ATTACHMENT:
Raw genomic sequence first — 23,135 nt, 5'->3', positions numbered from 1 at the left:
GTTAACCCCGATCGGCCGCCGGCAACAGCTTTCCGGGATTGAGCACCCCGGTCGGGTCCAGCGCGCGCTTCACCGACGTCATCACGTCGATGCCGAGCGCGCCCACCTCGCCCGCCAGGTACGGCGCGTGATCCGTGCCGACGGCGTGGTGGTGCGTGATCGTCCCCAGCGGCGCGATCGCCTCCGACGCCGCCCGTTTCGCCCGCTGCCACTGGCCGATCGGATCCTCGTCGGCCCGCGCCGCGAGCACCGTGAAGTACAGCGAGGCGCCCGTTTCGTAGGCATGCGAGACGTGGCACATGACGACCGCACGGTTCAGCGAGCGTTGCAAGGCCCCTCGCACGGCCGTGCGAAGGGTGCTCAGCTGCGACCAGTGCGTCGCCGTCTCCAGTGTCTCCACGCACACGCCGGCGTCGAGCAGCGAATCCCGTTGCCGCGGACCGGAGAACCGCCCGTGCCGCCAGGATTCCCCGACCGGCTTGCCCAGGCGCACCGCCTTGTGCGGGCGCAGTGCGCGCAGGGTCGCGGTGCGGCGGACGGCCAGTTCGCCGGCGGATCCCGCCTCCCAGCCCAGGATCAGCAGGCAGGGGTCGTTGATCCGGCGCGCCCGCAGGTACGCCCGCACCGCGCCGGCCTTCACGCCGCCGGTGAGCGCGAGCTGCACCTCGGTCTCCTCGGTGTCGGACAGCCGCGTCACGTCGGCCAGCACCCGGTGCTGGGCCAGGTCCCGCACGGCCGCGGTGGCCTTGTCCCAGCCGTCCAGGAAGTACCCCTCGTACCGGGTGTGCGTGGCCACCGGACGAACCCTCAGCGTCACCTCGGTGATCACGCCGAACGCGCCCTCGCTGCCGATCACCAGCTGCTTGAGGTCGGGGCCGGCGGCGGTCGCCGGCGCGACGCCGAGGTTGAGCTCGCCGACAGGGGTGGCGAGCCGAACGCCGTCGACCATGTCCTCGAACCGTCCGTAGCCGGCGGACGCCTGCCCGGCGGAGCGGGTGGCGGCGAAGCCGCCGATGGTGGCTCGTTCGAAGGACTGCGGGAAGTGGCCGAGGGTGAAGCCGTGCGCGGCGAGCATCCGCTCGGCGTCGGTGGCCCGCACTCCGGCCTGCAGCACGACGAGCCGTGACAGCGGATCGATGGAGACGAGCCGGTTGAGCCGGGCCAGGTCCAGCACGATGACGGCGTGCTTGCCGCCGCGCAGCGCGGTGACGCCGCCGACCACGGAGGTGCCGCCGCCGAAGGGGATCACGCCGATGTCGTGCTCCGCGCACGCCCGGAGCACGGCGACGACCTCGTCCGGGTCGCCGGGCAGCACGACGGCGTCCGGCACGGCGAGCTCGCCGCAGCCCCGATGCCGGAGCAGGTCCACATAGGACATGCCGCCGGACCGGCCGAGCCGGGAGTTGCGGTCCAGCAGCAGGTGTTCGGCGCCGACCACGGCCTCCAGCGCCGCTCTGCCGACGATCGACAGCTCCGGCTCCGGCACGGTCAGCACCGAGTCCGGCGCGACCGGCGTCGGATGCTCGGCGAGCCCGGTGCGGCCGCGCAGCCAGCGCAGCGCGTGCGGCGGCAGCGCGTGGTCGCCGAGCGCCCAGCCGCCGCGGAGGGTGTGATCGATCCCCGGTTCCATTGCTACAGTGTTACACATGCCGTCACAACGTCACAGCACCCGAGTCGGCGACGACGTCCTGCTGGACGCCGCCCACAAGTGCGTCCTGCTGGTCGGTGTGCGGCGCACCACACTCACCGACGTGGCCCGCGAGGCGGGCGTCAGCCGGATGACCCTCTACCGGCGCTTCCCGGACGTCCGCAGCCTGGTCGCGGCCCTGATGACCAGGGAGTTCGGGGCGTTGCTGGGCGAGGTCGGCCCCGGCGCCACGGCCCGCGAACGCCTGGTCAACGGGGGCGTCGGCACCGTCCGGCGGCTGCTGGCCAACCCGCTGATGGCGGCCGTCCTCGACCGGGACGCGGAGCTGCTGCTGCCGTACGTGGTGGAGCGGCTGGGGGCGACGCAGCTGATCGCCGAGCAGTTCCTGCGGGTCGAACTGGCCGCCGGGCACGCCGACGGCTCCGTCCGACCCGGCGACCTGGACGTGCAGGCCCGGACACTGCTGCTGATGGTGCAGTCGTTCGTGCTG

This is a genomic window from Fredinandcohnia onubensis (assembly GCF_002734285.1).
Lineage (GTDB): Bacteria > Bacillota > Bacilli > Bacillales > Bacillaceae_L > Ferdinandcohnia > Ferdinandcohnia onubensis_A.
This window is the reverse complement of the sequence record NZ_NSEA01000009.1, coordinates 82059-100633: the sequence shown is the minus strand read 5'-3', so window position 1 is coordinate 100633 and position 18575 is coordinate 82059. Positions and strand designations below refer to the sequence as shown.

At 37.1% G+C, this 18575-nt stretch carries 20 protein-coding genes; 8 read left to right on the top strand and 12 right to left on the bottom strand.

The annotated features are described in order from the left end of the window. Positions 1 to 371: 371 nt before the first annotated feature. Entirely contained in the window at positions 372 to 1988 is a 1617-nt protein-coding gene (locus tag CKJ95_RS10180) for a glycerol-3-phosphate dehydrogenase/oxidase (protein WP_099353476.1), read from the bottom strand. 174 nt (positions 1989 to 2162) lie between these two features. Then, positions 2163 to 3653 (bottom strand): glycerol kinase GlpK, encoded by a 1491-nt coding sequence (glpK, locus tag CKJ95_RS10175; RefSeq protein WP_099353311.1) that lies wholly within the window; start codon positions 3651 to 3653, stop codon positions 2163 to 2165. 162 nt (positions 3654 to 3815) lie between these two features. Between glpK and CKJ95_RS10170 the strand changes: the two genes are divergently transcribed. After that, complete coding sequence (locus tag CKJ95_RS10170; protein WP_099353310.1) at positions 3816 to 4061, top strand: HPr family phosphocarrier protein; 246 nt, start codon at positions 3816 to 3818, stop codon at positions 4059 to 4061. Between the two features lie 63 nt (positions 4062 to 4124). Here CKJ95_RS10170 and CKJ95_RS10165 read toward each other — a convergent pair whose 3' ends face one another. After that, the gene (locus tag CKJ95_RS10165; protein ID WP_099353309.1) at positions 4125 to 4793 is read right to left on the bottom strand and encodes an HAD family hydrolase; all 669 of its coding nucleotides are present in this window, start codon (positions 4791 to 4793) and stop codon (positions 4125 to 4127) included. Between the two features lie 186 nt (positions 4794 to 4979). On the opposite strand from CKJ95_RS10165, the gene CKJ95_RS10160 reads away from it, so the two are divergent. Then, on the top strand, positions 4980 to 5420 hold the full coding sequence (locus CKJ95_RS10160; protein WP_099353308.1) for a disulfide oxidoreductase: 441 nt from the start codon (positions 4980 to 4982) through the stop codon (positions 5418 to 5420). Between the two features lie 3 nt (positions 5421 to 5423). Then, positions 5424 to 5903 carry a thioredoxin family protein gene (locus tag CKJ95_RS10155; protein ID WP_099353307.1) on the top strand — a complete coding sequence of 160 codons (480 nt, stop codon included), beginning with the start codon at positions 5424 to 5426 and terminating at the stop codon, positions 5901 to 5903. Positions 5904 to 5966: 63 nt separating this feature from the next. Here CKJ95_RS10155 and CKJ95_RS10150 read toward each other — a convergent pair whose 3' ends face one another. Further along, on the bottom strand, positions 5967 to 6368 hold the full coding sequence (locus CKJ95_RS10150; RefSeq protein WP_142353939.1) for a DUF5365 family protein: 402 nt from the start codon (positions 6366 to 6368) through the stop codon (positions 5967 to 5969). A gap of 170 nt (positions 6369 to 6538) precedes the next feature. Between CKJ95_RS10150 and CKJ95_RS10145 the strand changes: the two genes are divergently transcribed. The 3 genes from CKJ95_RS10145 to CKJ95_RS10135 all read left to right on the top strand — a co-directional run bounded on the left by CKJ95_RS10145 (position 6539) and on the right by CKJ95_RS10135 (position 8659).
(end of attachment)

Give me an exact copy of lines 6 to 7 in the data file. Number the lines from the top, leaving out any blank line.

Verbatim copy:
At 37.1% G+C, this 18575-nt stretch carries 20 protein-coding genes; 8 read left to right on the top strand and 12 right to left on the bottom strand.

The annotated features are described in order from the left end of the window. Positions 1 to 371: 371 nt before the first annotated feature. Entirely contained in the window at positions 372 to 1988 is a 1617-nt protein-coding gene (locus tag CKJ95_RS10180) for a glycerol-3-phosphate dehydrogenase/oxidase (protein WP_099353476.1), read from the bottom strand. 174 nt (positions 1989 to 2162) lie between these two features. Then, positions 2163 to 3653 (bottom strand): glycerol kinase GlpK, encoded by a 1491-nt coding sequence (glpK, locus tag CKJ95_RS10175; RefSeq protein WP_099353311.1) that lies wholly within the window; start codon positions 3651 to 3653, stop codon positions 2163 to 2165. 162 nt (positions 3654 to 3815) lie between these two features. Between glpK and CKJ95_RS10170 the strand changes: the two genes are divergently transcribed. After that, complete coding sequence (locus tag CKJ95_RS10170; protein WP_099353310.1) at positions 3816 to 4061, top strand: HPr family phosphocarrier protein; 246 nt, start codon at positions 3816 to 3818, stop codon at positions 4059 to 4061. Between the two features lie 63 nt (positions 4062 to 4124). Here CKJ95_RS10170 and CKJ95_RS10165 read toward each other — a convergent pair whose 3' ends face one another. After that, the gene (locus tag CKJ95_RS10165; protein ID WP_099353309.1) at positions 4125 to 4793 is read right to left on the bottom strand and encodes an HAD family hydrolase; all 669 of its coding nucleotides are present in this window, start codon (positions 4791 to 4793) and stop codon (positions 4125 to 4127) included. Between the two features lie 186 nt (positions 4794 to 4979). On the opposite strand from CKJ95_RS10165, the gene CKJ95_RS10160 reads away from it, so the two are divergent. Then, on the top strand, positions 4980 to 5420 hold the full coding sequence (locus CKJ95_RS10160; protein WP_099353308.1) for a disulfide oxidoreductase: 441 nt from the start codon (positions 4980 to 4982) through the stop codon (positions 5418 to 5420). Between the two features lie 3 nt (positions 5421 to 5423). Then, positions 5424 to 5903 carry a thioredoxin family protein gene (locus tag CKJ95_RS10155; protein ID WP_099353307.1) on the top strand — a complete coding sequence of 160 codons (480 nt, stop codon included), beginning with the start codon at positions 5424 to 5426 and terminating at the stop codon, positions 5901 to 5903. Positions 5904 to 5966: 63 nt separating this feature from the next. Here CKJ95_RS10155 and CKJ95_RS10150 read toward each other — a convergent pair whose 3' ends face one another. Further along, on the bottom strand, positions 5967 to 6368 hold the full coding sequence (locus CKJ95_RS10150; RefSeq protein WP_142353939.1) for a DUF5365 family protein: 402 nt from the start codon (positions 6366 to 6368) through the stop codon (positions 5967 to 5969). A gap of 170 nt (positions 6369 to 6538) precedes the next feature. Between CKJ95_RS10150 and CKJ95_RS10145 the strand changes: the two genes are divergently transcribed. The 3 genes from CKJ95_RS10145 to CKJ95_RS10135 all read left to right on the top strand — a co-directional run bounded on the left by CKJ95_RS10145 (position 6539) and on the right by CKJ95_RS10135 (position 8659).